A consumer walking down the aisle of a local drugstore can choose from a wide variety of supplements, vitamins and nutrients for his or her particular needs. Whether it’s a pill to treat a specific ailment, nutrients and minerals to supplement a deficient diet or vitamins tailored to age and gender to promote long-term health, supplements provide significant benefits to the consumers who rely on them. Yet if Sen. Richard J. Durbin, Illinois Democrat, and the Food and Drug Administration have their way, many of these products will disappear.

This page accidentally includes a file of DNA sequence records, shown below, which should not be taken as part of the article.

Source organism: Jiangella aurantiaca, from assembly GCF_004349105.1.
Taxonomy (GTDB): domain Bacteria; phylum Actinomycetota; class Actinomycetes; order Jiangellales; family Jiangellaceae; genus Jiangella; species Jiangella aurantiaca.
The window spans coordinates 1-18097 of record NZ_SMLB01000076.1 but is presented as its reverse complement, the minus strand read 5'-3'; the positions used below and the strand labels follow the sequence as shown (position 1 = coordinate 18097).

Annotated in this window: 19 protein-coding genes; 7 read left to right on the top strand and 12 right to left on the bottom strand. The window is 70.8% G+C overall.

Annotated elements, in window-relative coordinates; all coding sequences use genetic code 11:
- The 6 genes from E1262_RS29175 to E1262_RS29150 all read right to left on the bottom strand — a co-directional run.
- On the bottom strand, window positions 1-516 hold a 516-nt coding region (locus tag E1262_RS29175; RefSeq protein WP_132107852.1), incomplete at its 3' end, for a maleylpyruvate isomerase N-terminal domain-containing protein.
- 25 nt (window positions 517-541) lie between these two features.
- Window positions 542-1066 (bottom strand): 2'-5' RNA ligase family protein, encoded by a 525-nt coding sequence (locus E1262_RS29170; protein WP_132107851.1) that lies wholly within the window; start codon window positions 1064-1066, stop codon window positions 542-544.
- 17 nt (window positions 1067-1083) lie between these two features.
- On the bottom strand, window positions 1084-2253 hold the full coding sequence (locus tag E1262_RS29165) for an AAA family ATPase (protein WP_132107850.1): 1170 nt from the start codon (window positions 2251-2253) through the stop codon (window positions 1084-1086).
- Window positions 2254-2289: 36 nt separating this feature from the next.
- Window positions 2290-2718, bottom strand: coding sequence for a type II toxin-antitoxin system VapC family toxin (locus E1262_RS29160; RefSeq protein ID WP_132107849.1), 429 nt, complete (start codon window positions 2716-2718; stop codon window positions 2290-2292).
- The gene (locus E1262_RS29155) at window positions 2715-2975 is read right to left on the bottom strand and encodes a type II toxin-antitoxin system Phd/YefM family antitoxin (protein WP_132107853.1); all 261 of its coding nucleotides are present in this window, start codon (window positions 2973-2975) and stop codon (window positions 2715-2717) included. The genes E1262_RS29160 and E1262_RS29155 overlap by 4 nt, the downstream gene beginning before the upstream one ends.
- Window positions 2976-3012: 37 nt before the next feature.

Earlier this month, Mr. Durbin and the FDA released proposals for a time-consuming and costly approval process for vitamins and nutritional supplements. The proposals would force companies to pull these products off the shelves for months, if not for good, and significantly raise prices, making the remaining supplements expensive and harder to find. While it isn’t a direct ban, regulatory hurdles such as these are a means by which government bureaucrats get in the way of individuals’ ability to make their own decisions about their health care.